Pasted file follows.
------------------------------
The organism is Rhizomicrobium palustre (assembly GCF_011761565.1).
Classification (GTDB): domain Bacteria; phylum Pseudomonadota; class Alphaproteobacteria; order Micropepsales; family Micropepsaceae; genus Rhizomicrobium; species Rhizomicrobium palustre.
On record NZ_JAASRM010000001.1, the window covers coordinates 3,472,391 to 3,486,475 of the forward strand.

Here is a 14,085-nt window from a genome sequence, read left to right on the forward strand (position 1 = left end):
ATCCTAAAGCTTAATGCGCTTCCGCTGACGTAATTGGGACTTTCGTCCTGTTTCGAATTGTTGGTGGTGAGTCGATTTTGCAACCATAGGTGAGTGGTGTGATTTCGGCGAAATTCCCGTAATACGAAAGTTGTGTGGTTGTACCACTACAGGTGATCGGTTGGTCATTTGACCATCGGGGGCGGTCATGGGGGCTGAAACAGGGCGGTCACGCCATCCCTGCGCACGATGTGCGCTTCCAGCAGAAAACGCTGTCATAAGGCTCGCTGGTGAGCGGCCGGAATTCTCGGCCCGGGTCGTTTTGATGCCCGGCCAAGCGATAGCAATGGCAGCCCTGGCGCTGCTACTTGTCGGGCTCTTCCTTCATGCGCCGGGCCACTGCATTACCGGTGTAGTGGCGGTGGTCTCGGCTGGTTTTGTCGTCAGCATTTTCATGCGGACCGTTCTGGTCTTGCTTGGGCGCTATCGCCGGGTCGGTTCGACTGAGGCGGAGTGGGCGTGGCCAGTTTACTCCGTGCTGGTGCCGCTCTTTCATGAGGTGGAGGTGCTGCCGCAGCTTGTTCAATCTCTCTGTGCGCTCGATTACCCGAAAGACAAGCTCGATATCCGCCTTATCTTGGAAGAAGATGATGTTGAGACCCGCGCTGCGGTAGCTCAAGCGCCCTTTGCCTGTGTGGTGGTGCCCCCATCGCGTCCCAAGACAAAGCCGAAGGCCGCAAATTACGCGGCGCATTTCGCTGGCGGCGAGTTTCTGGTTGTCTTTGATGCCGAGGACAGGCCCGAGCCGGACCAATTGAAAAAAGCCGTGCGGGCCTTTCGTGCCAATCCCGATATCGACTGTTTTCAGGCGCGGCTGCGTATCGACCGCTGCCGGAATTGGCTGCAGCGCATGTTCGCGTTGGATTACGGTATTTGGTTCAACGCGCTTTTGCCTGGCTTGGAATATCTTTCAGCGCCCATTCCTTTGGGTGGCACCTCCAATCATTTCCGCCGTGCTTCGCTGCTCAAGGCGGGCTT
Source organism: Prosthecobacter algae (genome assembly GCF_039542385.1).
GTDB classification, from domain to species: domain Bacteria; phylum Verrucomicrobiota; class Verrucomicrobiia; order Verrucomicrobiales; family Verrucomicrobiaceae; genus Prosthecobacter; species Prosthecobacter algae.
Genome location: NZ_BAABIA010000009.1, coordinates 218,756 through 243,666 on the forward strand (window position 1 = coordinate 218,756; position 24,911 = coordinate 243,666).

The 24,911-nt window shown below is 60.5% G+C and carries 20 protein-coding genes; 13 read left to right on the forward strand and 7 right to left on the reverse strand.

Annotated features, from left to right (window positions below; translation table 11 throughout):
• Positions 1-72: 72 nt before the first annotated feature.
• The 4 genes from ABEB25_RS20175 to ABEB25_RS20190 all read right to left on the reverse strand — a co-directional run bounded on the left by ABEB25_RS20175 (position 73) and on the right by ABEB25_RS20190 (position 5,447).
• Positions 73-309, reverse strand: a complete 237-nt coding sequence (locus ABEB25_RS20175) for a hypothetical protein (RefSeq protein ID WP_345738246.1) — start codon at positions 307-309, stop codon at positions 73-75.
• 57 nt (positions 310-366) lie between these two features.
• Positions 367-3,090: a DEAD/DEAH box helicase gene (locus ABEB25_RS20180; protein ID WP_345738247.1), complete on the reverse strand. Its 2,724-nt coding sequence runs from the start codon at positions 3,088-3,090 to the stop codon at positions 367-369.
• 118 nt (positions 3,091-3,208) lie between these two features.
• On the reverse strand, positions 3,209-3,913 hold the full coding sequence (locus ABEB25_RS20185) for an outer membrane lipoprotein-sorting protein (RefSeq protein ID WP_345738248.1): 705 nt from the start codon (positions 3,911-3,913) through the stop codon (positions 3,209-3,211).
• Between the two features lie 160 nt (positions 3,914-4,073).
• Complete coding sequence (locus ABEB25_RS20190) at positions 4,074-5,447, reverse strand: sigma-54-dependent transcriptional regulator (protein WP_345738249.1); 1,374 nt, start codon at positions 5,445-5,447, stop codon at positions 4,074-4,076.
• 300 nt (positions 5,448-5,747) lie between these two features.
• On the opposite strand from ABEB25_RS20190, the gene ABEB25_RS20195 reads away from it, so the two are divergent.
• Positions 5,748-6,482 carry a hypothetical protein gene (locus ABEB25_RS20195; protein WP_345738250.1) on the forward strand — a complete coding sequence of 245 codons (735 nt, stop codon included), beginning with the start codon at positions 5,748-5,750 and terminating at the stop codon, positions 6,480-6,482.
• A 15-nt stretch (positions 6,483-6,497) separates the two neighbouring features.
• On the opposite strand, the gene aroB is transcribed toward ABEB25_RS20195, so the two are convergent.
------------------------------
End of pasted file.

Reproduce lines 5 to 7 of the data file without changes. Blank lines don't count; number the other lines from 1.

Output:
ATCCTAAAGCTTAATGCGCTTCCGCTGACGTAATTGGGACTTTCGTCCTGTTTCGAATTGTTGGTGGTGAGTCGATTTTGCAACCATAGGTGAGTGGTGTGATTTCGGCGAAATTCCCGTAATACGAAAGTTGTGTGGTTGTACCACTACAGGTGATCGGTTGGTCATTTGACCATCGGGGGCGGTCATGGGGGCTGAAACAGGGCGGTCACGCCATCCCTGCGCACGATGTGCGCTTCCAGCAGAAAACGCTGTCATAAGGCTCGCTGGTGAGCGGCCGGAATTCTCGGCCCGGGTCGTTTTGATGCCCGGCCAAGCGATAGCAATGGCAGCCCTGGCGCTGCTACTTGTCGGGCTCTTCCTTCATGCGCCGGGCCACTGCATTACCGGTGTAGTGGCGGTGGTCTCGGCTGGTTTTGTCGTCAGCATTTTCATGCGGACCGTTCTGGTCTTGCTTGGGCGCTATCGCCGGGTCGGTTCGACTGAGGCGGAGTGGGCGTGGCCAGTTTACTCCGTGCTGGTGCCGCTCTTTCATGAGGTGGAGGTGCTGCCGCAGCTTGTTCAATCTCTCTGTGCGCTCGATTACCCGAAAGACAAGCTCGATATCCGCCTTATCTTGGAAGAAGATGATGTTGAGACCCGCGCTGCGGTAGCTCAAGCGCCCTTTGCCTGTGTGGTGGTGCCCCCATCGCGTCCCAAGACAAAGCCGAAGGCCGCAAATTACGCGGCGCATTTCGCTGGCGGCGAGTTTCTGGTTGTCTTTGATGCCGAGGACAGGCCCGAGCCGGACCAATTGAAAAAAGCCGTGCGGGCCTTTCGTGCCAATCCCGATATCGACTGTTTTCAGGCGCGGCTGCGTATCGACCGCTGCCGGAATTGGCTGCAGCGCATGTTCGCGTTGGATTACGGTATTTGGTTCAACGCGCTTTTGCCTGGCTTGGAATATCTTTCAGCGCCCATTCCTTTGGGTGGCACCTCCAATCATTTCCGCCGTGCTTCGCTGCTCAAGGCGGGCTT
Source organism: Prosthecobacter algae (genome assembly GCF_039542385.1).
GTDB classification, from domain to species: domain Bacteria; phylum Verrucomicrobiota; class Verrucomicrobiia; order Verrucomicrobiales; family Verrucomicrobiaceae; genus Prosthecobacter; species Prosthecobacter algae.